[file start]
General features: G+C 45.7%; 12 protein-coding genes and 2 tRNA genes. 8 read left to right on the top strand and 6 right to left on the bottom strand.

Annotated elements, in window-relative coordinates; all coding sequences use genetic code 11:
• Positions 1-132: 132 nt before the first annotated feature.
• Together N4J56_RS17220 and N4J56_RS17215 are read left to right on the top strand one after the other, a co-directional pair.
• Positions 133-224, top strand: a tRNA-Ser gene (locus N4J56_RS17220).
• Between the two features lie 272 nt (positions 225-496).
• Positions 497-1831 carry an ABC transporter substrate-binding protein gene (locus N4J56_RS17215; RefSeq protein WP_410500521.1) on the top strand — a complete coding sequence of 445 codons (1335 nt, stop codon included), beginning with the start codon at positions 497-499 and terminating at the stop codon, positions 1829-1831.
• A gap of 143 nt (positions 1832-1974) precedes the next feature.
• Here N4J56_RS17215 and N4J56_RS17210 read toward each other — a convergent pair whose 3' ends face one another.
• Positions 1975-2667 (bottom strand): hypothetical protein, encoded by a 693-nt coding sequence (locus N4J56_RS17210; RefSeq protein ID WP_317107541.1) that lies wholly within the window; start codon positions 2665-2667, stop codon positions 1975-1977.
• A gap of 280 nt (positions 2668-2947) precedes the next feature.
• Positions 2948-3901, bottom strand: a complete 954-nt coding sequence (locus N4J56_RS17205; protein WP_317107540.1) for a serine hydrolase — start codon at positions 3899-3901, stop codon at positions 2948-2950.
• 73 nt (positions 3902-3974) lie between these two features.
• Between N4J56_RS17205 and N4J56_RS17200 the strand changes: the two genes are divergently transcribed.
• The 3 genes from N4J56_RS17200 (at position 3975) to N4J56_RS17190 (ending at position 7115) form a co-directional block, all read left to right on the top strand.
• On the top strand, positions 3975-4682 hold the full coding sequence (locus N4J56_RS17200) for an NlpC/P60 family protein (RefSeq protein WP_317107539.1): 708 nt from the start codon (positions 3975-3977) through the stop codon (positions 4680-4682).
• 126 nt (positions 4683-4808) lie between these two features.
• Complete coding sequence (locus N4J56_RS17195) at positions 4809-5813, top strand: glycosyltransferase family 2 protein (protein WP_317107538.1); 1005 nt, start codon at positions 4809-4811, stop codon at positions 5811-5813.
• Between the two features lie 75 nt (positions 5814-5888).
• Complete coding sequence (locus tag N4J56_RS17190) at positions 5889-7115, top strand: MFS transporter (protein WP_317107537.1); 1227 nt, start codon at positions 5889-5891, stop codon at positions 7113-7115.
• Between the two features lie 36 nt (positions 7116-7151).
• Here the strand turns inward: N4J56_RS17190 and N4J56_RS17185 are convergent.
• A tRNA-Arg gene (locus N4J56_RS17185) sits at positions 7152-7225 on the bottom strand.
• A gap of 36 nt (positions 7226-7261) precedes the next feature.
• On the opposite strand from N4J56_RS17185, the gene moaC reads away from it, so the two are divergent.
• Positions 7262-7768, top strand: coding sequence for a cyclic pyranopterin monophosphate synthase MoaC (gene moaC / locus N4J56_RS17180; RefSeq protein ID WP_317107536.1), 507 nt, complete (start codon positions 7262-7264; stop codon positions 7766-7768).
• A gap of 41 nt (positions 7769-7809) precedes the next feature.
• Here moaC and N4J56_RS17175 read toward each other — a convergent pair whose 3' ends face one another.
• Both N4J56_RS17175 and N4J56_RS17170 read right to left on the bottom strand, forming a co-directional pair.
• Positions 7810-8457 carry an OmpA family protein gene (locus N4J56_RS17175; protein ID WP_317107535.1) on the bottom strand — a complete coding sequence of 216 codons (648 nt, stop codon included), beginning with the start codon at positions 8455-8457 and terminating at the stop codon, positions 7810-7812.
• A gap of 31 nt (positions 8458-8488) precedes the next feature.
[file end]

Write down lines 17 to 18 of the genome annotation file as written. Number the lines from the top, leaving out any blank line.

• 126 nt (positions 4683-4808) lie between these two features.
• Complete coding sequence (locus N4J56_RS17195) at positions 4809-5813, top strand: glycosyltransferase family 2 protein (protein WP_317107538.1); 1005 nt, start codon at positions 4809-4811, stop codon at positions 5811-5813.